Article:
We often think of faculty members as teachers. As facilitators of student learning, they hold certain philosophies about teaching and learning that shape their interactions in the classroom. However, faculty are also learners themselves, students of the practice of scholarship, teaching, service, and the many other duties that compose an academic life. I started this project to make the idea of faculty-as-learners more easily visible, since the ways we think about faculty-as-learners shape the ways we try to impact their practice. Making this thinking more visible may be of interest to faculty members, faculty development professionals, and adult learning researchers, as well as curious students looking to understand how their professors think.
In order to do this, we collect multiple intertwined narratives from several faculty members at the same institution. We then work with the faculty narrators to examine themselves as learners in the stories that they tell. The resulting dataset would be impossible to anonymize, so all transcripts are identified and open-licensed with the faculty narrator's consent. This begins a "commons" of open-licensed faculty stories that can be shared and used for learning in many unexpected ways down the line.
Theoretically, the project draws on the traditions of cognitive apprenticeship and narrative within engineering education research to explore poststructuralism as one possible perspective on faculty-as-learners. Poststructuralism is a paradigm that constantly seeks a "making-strange" and unsettling of habitual narratives. A poststructural view challenges us to remain in the discomfort of liminal (in-between) spaces where everything is constantly troubled and nothing ever really settles. This study demonstrates a concrete method for engaging faculty members in that liminal space. Through it, I anticipate contributing to our ability to articulate and value faculty explorations in chaotic territories such as large-scale curriculum redesigns, new program formation, and other places where valuable growth occurs but is rarely put into words.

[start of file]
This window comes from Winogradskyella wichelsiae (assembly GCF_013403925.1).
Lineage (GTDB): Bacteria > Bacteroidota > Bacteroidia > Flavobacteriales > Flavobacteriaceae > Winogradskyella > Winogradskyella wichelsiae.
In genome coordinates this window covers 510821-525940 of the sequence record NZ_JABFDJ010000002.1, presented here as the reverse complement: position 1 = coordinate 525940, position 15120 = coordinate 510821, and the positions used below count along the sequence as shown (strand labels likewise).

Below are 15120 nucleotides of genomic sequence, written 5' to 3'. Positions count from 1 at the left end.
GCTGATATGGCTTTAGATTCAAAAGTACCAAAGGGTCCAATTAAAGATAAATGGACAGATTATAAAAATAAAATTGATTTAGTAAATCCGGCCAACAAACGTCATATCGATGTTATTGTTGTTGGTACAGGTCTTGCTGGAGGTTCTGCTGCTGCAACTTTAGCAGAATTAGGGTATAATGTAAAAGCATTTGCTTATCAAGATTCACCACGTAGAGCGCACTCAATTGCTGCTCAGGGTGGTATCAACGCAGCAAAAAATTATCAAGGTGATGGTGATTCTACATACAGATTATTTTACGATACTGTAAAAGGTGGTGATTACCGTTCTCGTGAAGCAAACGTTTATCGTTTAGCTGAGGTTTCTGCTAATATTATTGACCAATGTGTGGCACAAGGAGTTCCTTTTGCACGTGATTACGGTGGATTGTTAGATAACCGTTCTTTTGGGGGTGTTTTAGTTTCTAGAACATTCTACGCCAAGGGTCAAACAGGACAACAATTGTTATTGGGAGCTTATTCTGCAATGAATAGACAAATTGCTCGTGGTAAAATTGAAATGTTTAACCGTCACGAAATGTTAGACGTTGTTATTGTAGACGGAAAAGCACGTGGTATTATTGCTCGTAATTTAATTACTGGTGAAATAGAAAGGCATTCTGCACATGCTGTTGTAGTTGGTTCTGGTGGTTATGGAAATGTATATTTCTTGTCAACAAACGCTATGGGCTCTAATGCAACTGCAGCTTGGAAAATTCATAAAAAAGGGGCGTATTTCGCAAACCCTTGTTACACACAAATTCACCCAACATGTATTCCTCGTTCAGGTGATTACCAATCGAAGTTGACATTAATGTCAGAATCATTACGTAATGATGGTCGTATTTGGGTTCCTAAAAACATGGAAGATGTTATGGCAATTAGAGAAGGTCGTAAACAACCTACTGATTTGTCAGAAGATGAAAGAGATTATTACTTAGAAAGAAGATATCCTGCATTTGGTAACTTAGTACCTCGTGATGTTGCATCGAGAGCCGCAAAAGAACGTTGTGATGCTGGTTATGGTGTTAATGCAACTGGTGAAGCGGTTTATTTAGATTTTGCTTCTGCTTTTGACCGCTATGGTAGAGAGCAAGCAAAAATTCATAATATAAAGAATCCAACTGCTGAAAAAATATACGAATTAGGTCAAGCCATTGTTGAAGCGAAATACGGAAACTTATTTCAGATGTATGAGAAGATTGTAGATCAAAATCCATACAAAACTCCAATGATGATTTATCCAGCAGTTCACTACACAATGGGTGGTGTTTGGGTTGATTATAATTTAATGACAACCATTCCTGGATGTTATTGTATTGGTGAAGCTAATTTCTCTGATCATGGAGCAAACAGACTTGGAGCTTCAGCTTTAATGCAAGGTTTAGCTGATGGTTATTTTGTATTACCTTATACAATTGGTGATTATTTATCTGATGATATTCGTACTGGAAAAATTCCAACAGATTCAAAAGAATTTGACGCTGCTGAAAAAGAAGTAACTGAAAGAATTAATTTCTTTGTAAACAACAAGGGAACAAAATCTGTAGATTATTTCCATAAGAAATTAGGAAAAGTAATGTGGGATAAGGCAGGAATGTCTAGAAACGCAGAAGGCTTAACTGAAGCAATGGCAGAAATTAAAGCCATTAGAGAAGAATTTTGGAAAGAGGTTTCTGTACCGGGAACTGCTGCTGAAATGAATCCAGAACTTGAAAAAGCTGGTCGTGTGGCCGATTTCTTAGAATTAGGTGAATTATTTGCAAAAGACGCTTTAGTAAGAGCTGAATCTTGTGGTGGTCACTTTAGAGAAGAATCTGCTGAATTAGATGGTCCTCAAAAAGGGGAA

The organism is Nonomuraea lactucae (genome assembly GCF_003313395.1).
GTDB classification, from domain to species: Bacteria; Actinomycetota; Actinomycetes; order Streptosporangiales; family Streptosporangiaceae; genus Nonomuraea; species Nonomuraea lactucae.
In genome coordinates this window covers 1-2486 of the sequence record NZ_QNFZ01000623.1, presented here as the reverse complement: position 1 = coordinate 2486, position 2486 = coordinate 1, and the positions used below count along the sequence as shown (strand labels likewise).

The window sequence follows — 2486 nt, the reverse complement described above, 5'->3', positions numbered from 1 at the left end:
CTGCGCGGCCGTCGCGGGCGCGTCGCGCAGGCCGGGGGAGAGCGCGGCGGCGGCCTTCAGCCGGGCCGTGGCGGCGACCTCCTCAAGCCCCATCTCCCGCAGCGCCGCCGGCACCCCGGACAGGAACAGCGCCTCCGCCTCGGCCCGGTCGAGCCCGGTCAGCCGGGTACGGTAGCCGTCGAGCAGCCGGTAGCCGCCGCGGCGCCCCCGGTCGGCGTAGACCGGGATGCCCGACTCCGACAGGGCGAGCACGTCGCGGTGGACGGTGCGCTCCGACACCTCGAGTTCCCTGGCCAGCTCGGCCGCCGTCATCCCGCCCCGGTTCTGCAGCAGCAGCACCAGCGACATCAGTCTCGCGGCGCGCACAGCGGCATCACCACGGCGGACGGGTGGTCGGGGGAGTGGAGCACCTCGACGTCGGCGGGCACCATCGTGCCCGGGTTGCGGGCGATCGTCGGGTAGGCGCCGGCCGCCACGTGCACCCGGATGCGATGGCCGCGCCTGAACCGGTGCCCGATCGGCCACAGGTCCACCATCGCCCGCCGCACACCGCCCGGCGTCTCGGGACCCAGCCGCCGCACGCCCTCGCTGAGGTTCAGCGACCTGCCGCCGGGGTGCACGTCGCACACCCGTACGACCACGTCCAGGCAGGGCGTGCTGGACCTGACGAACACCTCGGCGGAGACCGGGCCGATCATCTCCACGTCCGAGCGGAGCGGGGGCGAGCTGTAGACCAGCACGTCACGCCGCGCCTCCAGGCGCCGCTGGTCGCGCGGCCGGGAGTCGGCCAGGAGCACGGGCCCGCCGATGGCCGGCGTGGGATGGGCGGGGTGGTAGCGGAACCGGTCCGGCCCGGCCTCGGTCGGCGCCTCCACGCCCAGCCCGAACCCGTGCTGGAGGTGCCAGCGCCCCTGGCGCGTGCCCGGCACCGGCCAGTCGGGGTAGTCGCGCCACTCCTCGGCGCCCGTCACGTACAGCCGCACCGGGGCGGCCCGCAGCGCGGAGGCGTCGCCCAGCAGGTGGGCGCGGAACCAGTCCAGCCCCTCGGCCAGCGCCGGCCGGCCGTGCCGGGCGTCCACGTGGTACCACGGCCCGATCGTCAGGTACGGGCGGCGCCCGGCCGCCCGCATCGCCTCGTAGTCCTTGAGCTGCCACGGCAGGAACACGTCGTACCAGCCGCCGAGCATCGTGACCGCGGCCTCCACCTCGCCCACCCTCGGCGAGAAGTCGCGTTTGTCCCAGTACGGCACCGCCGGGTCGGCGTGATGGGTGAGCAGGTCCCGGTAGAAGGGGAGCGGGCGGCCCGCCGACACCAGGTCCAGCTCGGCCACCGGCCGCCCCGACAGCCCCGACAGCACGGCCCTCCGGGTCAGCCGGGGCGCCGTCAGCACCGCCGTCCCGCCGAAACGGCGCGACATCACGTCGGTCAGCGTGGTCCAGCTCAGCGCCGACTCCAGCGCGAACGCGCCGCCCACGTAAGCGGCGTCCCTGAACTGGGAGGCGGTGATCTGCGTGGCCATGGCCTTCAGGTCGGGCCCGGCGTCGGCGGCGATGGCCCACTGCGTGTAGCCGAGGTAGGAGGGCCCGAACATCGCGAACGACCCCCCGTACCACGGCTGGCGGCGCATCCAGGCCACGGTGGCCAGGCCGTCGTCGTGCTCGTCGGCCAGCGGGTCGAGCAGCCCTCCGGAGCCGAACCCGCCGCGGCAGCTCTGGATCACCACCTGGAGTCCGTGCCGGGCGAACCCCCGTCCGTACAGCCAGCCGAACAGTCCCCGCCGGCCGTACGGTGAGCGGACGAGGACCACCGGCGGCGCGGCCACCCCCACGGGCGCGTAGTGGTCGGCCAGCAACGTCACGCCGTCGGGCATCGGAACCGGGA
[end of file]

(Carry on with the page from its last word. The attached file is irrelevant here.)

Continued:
This project began as my dissertation work for a PhD in Engineering Education, so its initial narrators are engineering and technology faculty from Berea College and Olin College, all talking about large-scale curricular (re)designs focused around design thinking. Once the initial work with Berea and Olin is completed, I hope to expand to other faculty members and institutions.
The current project icon is a creative-commons-licensed (CC-BY-2.0) photo by umjanedoan.